Uber has just released its global first-quarter results. As expected, the demand for the ride operation fell strongly (80% in April), but Uber Eats operations revealed itself as the company’s safe port during COVID-19 pandemic and beyond.
Overall, thanks to January and February mostly, Uber’s revenue grew 14% year-over-year (without the company’s COVID-19 response initiatives, the revenue’s growth would have been 18%). The gross bookings grew to $15.8 billion, up 8% year-over-year, with Rides declining 3% (to $10.87 billion) and Eats growing 54% year-over-year (to $4.68 billion), respectively, on a constant currency basis.
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“The big opportunity that we already thought Eats was just got bigger,” Uber’s CEO Dara Khosrowshahi said during the conference call with analysts this Thursday afternoon. Globally, the number of active users on Eats platform was up over 50% in the last three months, according to the executive, all of them consuming food mainly from SMBs.
“These restaurants need us and we want to show that we’re there for them. Small and medium restaurants still account for a large part of our volume and our goal going forward,” added Khosrowshahi while answering a UBS‘s analyst question.
Eats’ operation was also important for Uber’s partner drivers. Only in the U.S. and Canada, nearly 40% of the active drivers on the platform cross-dispatched to Eats in the month of April.
The crisis caused by the new coronavirus caused the company to postpone plans to achieve profitability to 2021 (the previous guideline was that this target could be reached by 2020), and to layoffs.
On Wednesday, due to lower trip volumes and our current hiring freeze, Uber announced a reduction of its customer support and recruiting teams by approximately 3,700 full-time employee roles.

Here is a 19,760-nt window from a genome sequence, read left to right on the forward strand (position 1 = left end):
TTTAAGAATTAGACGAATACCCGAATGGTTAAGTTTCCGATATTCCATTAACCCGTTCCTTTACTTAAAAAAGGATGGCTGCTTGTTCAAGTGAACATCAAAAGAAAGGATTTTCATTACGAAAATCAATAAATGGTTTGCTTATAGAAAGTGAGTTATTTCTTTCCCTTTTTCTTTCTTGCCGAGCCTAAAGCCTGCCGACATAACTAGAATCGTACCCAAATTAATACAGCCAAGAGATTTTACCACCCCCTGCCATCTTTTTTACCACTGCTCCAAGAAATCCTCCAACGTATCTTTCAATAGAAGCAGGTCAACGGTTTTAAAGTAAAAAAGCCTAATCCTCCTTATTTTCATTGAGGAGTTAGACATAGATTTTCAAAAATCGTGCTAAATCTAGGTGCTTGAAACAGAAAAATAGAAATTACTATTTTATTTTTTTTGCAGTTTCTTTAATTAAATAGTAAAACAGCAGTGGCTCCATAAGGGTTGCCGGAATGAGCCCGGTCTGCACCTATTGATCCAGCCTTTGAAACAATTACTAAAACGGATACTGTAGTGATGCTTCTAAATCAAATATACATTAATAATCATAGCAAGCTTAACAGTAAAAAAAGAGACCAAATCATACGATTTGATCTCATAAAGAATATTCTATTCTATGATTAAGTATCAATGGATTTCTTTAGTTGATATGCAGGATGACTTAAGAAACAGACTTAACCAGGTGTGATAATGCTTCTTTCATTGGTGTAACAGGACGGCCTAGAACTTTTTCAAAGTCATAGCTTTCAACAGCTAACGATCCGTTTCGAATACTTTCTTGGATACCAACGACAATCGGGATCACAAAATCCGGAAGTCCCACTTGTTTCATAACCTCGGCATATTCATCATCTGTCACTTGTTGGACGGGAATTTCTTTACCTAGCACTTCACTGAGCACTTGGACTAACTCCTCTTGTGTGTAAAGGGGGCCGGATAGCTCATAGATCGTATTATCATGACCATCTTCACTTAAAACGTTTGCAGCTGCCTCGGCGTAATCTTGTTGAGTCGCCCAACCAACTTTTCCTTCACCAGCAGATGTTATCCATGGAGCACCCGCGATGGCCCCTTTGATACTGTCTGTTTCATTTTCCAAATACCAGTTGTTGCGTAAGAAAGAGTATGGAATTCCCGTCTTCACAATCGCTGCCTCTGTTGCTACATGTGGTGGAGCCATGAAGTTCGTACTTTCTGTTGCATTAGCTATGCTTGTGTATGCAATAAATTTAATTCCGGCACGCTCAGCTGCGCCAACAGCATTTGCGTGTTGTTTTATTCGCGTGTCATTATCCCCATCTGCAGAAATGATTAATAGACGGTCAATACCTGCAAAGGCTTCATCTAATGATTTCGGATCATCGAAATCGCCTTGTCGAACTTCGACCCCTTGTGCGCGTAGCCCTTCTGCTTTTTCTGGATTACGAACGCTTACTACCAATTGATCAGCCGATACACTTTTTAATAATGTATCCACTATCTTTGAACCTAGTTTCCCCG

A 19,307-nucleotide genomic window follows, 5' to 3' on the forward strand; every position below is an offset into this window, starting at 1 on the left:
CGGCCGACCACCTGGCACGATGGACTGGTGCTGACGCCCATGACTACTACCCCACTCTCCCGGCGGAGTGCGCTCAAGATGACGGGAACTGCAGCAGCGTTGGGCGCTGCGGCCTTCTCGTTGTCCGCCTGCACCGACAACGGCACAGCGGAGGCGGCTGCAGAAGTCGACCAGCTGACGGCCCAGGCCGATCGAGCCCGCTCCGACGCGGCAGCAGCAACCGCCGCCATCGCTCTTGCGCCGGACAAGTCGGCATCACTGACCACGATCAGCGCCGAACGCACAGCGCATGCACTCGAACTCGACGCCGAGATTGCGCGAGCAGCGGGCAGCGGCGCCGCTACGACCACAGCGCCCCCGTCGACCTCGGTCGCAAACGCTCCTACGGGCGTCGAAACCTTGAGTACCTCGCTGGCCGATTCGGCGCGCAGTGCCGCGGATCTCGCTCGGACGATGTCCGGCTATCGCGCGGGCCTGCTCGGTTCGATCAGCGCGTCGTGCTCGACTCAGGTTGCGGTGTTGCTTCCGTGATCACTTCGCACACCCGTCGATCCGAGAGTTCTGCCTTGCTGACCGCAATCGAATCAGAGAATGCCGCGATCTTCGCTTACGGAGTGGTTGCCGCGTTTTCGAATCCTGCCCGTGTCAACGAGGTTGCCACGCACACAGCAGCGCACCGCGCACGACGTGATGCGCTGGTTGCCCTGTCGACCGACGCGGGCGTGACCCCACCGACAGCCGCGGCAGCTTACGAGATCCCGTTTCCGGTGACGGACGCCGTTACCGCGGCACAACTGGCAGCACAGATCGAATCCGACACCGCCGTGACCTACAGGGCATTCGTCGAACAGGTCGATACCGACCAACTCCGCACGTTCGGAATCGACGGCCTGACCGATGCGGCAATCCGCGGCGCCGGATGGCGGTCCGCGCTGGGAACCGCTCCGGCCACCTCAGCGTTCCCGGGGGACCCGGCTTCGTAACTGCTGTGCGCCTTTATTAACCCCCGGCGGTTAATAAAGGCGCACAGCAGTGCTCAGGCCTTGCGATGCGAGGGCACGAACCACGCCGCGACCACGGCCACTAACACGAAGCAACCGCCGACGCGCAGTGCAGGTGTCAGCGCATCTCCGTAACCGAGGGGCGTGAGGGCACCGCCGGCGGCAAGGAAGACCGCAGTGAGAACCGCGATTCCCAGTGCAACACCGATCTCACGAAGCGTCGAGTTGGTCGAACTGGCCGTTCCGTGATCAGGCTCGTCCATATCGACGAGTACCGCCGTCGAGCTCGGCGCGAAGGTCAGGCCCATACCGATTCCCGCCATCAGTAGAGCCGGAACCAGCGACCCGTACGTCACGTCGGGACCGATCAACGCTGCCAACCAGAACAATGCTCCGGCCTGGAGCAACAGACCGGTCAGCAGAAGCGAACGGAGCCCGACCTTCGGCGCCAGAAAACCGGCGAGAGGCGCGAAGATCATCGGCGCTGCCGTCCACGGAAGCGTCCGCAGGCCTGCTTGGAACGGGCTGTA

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Cornershop and Latin America on the spotlight
He mentioned that the conclusion of the acquisition of the grocery delivery startup Cornershop is a key move to make Eats grow even more. The startup, headquartered in Chile, was founded in 2015 by Oskar Hjertonsson, Daniel Undurraga, and Juan Pablo Cuevas, and now operates in Chile, México, Peru, Brazil (9 cities: São Paulo, Osasco, Barueri, Santo André, São Bernardo, São Caetano, Porto Alegre, Curitiba e Rio de Janeiro), Canada (Toronto) and, most recently, the U.S. (Miami and Dallas). The deal is still subject to regulatory approval in each of these countries.
To LABS, Cornershop’ Head of Operations in Brazil, Andressa Carrasqueira, informed that, as part of its strategy, the company plans to launch in a new Brazilian city every week.
“Once the acquisition is complete, we’ll integrate Cornershop with Eats and other Uber apps,” said the CEO, referring to Uber’s newest operations, such as Uber Connect and Uber Direct.
Uber Direct is a delivery platform for retail items; Uber Connect is a peer-to-peer package delivery service, for sending goods to family and friends. “These offerings highlight the flexibility of the Uber platform, while also providing additional earnings opportunities to drivers and delivery people,” says the company’s statement.
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The acquisition is another step for Uber in diversifying its business in one of its most important markets, Latin America. The company’s revenue in the region grew 10% between January and March, compared to the same period last year, to $497 million.
Khosrowshahi stressed that Uber will only stay in markets where Eats has a chance to be the number 1 or 2 delivery app. On Monday, consistent with the company’s long-term strategy, Uber announced a change to the geographic footprint of Uber Eats operations, discontinuing the platform in 8 countries, including the Czech Republic, Egypt, Honduras, Romania, Saudi Arabia, Uruguay, and Ukraine. The discontinued and transferred markets, according to the company, represented 1% of Eats gross bookings in Q1 2020.